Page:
06.06.2016 Austrian ski researchers trigger rule change for professionals which sees the number of serious injuries drop by 24 percent in just four years 

Dr. Müller Bild vergrößern

The nation’s top researchers will present their findings at the ECSS Congress at the Austria Center Vienna from 6-9 July. Focuses include the optimal length and taper for skis as well as the positive health effects of the sport on older skiers. 

  • Injury risks use of unsuitable materials and tendency for skiers to overestimate their own ability

  • Austrian study leads to change in FIS regulation on taper, length and width of skis: 24 percent drop in serious injuries in the past four years

  • Risk of accident halved over the past 15 years for recreational skiers thanks to better materials and more moderate approach to sport

  • Positive effects confirmed: skiing is good for the health of older skiers

Fundamental changes in the taper, length and width of skis have helped to significantly reduce the number of injuries in professional skiing,” explained ECSS Congress Board member Prof. Erich Müller, who is also head of Sport Science and the Christian Doppler Laboratory Biomechanics in Skiing in Salzburg.

With the help of the FIS, his latest study pinpointed the root causes of serious injuries. In addition to a tendency for skiers to overestimate their own abilities, equipment was cited as one of the key risk factors and subsequently targeted through a change to the taper of the skis. “Our findings resulted in a change to the rules for professional skiers four years ago. Since their introduction, the number of serious accidents involving professional skiers has gone down by 24 percent. The move also took out some of the aggressiveness of movement in the ski itself, and the skiers are now taking more responsibility for themselves,” Prof. Müller concluded. The new insights into materials were also transferred to non-competitive applications and channelled into technological developments designed to minimise the risk of injury.

Skiing less dangerous than originally thought

Generally speaking, the risk of injury among non-competitive skiers has declined over recent years, but adoption of the right materials and a less aggressive skiing style has the potential to minimise exposure still further. “Just 15 years ago the risk of injury was twice as high as it is now. We were even able to prove in another study that skiing is unfairly branded a high-risk sport. In fact, it is a good way for people of all ages to stay fit. The positive effects of the sport not only extend to physical condition in terms of building up endurance and muscle function – they also have an impact on psychological wellbeing. Although skiing calls for a great deal of concentration and body control, skiers can always choose to adopt a more moderate approach,” Prof. Müller noted.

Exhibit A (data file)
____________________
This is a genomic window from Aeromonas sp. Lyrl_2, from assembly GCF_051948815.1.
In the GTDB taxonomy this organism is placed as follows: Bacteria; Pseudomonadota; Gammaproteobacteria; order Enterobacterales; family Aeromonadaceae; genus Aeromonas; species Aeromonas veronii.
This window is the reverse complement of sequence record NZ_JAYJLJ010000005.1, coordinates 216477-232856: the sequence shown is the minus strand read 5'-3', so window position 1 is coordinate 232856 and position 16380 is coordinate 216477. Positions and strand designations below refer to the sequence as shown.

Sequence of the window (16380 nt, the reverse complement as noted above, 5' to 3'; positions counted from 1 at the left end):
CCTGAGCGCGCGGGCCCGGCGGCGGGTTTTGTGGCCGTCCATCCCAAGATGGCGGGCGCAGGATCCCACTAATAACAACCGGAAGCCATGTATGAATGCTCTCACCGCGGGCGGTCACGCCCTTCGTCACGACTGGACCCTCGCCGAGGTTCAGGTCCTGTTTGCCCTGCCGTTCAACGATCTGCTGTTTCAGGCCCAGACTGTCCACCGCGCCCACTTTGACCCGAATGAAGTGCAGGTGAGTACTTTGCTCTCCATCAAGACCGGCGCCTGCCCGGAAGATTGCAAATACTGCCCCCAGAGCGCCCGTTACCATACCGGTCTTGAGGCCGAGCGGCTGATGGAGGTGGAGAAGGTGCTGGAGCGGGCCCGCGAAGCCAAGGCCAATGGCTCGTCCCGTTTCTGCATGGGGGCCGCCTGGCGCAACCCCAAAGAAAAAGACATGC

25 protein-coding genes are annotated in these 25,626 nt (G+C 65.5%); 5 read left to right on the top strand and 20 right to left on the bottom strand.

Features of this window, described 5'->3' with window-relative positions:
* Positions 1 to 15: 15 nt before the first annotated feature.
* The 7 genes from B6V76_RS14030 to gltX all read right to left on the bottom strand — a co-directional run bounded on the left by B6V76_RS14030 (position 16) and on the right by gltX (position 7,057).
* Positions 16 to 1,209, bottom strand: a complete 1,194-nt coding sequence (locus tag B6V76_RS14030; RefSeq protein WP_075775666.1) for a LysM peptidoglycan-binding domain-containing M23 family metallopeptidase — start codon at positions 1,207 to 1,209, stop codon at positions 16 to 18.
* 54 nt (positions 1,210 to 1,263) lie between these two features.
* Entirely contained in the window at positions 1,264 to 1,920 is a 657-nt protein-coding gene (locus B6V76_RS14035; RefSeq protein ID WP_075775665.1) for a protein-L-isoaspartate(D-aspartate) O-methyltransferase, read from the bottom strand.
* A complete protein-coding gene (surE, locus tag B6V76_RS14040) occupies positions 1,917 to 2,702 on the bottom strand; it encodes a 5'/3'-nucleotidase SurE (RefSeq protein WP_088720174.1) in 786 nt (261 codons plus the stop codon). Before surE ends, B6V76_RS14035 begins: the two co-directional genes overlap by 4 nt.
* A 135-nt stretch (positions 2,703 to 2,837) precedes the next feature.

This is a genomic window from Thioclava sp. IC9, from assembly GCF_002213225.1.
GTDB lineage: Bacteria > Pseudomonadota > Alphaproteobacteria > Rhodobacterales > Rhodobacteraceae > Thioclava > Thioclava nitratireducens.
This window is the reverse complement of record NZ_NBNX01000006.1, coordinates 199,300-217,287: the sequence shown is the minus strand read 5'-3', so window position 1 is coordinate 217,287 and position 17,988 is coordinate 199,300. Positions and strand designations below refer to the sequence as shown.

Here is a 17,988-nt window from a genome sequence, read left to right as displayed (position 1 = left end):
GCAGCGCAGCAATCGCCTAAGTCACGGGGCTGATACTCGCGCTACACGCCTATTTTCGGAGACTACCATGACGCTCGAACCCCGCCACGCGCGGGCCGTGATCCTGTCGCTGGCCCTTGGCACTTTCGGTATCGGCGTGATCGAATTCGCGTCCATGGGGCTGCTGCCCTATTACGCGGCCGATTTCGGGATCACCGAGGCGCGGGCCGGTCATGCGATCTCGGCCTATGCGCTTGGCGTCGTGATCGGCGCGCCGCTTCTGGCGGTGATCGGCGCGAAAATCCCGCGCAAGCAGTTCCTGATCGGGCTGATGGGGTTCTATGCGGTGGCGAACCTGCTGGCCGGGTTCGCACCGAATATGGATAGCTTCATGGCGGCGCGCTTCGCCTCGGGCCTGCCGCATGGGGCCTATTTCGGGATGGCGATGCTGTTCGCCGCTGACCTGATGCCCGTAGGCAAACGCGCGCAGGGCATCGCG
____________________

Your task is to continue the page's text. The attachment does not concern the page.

Austria’s favourite sport – no heightened risk for older skiers

A study of 28 people aged between 62 and 76 revealed a host of positive effects. The simple conclusion was that skiing was a good way to stay in shape in old age. “Alongside measureable physical improvements, positive impacts on subjective wellbeing were also identified. The individuals covered by the study confirmed that skiing gave them a greater sense of purpose,” Prof. Müller concluded.

About the ECSS
Congress The ECSS Congress is the world’s largest multidisciplinary sports science congress. It will take place in Vienna for the first time from 6-9 July under the banner of ‘Crossing Borders Through Sport Science’. During the event almost 2,700 sports scientists will converge on the Austria Center Vienna to network and discuss the latest developments in their disciplines. Organised by the European College of Sport Science for the 21st time this year, the 2016 event will play out under the patronage of Congress President Prof. Arnold Baca.

Press release
Panorama Austria Center Vienna (c) IAKW-AG, Martin Benik
Congress with participants (c) IAKW-AG, Ludwig Schedl
Univ. Prof. Dr. Erich Müller (c) Foto Scheinast
Logo ECSS (c) ECSS

Internationales Amtssitz- und Konferenzzentrum Wien, Aktiengesellschaft (IAKW-AG) is responsible for maintaining the Vienna International Centre (VIC) and operating the Austria Center Vienna. The Austria Center Vienna is Austria’s largest conference centre, with 24 halls, 180 offices and meeting rooms, and some 22,000 square metres of exhibition space, and is one of the top players on the international conference circuit. IAKW-AG and the Austria Center Vienna are headed by Chief Executive Officer Susanne Baumann-Söllner.

IAKW-AG – Austria Center Vienna
Elena Hajek
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